IR and UV Laser-Induced Graphene: Application as Dopamine Electrochemical Sensors
authors Santos, NF; Pereira, SO; Moreira, A; Girao, AV; Carvalho, AF; Fernandes, AJS; Costa, FM
nationality International
author keywords biosensors; dopamine; electrochemistry; electron transfer; laser‐ induced graphene
abstract Laser-induced graphene (LIG) is inexpensive, fast, and easy to produce when compared to many other forms of graphene. Within the biosensing field, LIG electrodes are most often produced via infrared (IR) laser irradiation of polyimide sheets. Nevertheless, the usage of ultraviolet (UV) laser to produce LIG provides advantages in terms of sensor miniaturization because of its inherently higher scribing resolution. Yet, studies on the electrochemical performance of UV LIG, its relation with morphological and structural aspects as well as its comparison with IR LIG are still lacking. This work shows that both LIGs present swift electron transfer kinetics constituting excellent electrodes for electroanalysis. Extreme sensitivities of 93 and 58 mu A mu m(-1) cm(-2) at physiologically relevant dopamine (DA) concentrations are found for IR and UV LIG, respectively. Such sensitivities and good selectivity are achieved in the presence of physiologically relevant concentrations of ascorbic and uric acids, contrasting to the related literature employing IR LIG where such interferents are below the physiological range. Despite providing lower sensitivity, UV LIG is still an excellent material for DA biosensors, with the above-mentioned advantages in terms of miniaturization. To our knowledge, these are among the highest sensitivities reported for voltammetric measurement of DA using carbon-based materials.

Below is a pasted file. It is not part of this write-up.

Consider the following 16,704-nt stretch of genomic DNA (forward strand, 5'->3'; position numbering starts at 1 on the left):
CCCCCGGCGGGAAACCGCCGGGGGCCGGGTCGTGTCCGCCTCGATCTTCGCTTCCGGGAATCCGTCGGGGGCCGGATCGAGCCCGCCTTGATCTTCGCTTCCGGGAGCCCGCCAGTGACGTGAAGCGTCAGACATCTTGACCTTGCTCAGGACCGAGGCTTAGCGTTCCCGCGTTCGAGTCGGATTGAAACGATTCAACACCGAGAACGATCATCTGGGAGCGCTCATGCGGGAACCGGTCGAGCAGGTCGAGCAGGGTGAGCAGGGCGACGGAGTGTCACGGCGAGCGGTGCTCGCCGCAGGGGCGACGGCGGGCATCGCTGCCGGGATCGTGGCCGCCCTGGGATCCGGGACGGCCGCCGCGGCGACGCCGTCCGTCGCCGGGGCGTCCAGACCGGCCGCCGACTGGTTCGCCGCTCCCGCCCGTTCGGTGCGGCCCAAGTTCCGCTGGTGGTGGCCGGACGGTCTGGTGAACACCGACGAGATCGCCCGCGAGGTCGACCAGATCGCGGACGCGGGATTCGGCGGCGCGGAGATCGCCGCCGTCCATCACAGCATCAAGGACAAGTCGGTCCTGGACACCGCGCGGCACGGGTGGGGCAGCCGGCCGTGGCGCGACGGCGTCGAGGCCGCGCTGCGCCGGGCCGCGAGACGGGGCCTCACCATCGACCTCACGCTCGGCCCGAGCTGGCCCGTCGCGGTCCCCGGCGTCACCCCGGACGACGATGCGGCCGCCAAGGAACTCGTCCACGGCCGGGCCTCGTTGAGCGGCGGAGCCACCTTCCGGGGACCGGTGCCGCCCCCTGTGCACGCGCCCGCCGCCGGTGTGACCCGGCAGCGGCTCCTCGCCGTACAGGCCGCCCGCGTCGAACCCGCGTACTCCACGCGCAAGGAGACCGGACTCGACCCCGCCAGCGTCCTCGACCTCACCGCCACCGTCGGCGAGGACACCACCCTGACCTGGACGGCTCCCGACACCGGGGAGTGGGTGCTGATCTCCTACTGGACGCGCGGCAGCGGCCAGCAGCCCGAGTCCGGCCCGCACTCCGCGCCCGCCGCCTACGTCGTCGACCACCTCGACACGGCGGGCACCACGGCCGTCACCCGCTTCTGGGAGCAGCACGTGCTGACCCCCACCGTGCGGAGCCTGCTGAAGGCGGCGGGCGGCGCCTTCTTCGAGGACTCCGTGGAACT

publisher WILEY
issn 2365-709X
year published 2021
volume 6
issue 6
digital object identifier (doi) 10.1002/admt.202100007
web of science category 13
subject category Materials Science, Multidisciplinary
unique article identifier WOS:000640250200001
  ciceco authors
  impact metrics
journal analysis (jcr 2019):
journal impact factor 5.969
5 year journal impact factor 6.106
category normalized journal impact factor percentile 80.414
dimensions (citation analysis):
altmetrics (social interaction):